04/29/2010 12:00AM

Noseda would welcome sloppy track


LOUISVILLE, Ky. - Jeremy Noseda, the trainer of Gotham Stakes winner Awesome Act, said he believes a wet track would benefit his horse in Saturday's Kentucky Derby.

"I hope the heaven's open," Noseda said. "I'd love to see the race be run on a sloppy track. I have a hunch he'd love a sloppy track. I might be sitting here Saturday afternoon 'Why did I think that?' but I think it might suit my horse and compromise others."

Part of Noseda's hunch was confirmed Tuesday when Awesome Act worked a solid half-mile in 48.44 seconds and galloped strongly over a wet track.

Noseda said his biggest concern is whether his horse can get the 1 1/4-mile distance.

"If the race was a mile and a sixteenth, even a mile and an eighth, I would be standing here pretty confident he could take a big piece of it," Noseda said. "I can look through this field and see a lot of horses that have the same question to answer. A lot more horses are a lot less likely to stay than mine. Pedigree suggests he should get the trip."

Awesome Act is by Awesome Again, who won the 1998 Breeders' Cup Classic at 1 1/4 miles over this track, out of the Mr. Prospector mare Houdini's Honey.

NBC crew preparing for storm

The crew producing the Kentucky Derby broadcast on NBC spent part of Thursday preparing for the possibility of severe weather on Saturday at Churchill Downs, officials for NBC said.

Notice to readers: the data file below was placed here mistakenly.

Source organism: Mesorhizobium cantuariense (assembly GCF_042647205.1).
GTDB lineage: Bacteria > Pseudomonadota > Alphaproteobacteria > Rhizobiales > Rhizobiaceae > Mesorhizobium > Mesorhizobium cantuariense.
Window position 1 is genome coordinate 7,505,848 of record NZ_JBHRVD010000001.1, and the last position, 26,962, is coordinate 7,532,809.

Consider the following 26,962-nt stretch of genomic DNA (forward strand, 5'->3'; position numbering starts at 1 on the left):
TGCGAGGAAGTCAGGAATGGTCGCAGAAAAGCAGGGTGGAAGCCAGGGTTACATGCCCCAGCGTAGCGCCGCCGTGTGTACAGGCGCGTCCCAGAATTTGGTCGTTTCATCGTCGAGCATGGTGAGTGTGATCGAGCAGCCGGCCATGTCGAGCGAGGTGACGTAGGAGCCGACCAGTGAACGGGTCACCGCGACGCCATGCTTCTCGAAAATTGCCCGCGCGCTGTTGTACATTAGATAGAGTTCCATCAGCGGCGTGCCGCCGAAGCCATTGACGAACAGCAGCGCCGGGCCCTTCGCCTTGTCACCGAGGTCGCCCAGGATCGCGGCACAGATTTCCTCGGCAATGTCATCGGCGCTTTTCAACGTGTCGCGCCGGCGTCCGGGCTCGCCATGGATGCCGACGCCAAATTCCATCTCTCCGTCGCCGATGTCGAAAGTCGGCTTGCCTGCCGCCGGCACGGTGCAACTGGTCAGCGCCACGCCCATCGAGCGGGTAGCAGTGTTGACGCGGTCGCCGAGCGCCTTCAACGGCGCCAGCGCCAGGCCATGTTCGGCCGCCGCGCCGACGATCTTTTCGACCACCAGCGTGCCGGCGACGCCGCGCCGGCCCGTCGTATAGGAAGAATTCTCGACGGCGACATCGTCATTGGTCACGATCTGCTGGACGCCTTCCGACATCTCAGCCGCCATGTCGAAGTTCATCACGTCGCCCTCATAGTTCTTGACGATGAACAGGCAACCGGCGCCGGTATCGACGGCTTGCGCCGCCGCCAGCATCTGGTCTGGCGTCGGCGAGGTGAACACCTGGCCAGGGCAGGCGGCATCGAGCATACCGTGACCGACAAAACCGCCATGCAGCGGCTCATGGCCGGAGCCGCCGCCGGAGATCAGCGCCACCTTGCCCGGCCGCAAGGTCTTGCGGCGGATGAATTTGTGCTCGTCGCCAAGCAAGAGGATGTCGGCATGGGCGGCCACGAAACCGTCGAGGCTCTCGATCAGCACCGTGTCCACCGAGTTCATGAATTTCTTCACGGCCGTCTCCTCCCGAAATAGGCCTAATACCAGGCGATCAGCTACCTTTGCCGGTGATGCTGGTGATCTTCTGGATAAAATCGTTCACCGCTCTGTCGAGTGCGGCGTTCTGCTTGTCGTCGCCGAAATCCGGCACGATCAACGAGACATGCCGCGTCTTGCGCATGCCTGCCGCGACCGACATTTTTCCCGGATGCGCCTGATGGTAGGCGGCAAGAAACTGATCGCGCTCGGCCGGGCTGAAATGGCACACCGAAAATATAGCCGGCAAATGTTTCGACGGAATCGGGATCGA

As of Thursday afternoon, the National Weather Service was forecasting a chance of severe thunderstorms on Saturday. First post on Saturday is 10:30 a.m. Eastern, and the Derby is scheduled to go off at 6:24 p.m.

David Michaels, the director of NBC's three-hour broadcast, which begins at 4 p.m. Eastern, said that the production crew has to prepare its equipment to handle massive amounts of rain and the possibility of lightning. Severe weather also limits the mobility of the crew as it tries to capture shots from a variety of vantage points during the run-up to the Derby.

"The potential for chaos is there," Michaels said.

Already, NBC has placed a small plane on standby if a blimp that is used for overhead shots is grounded because of the weather, NBC officials said.

While racing is very rarely canceled because of rain, racetracks typically delay races if lightning is in the area. Michaels said that Churchill has assured NBC that the Derby will be run on Saturday, even if the race or other races need to be delayed. Earlier this year, Churchill finished a project to install permanent lighting at the track.

"If there is a flood, now that they have the lights there at Churchill Downs, they can run it at anytime," Michaels said.

- additional reporting by Matt Hegarty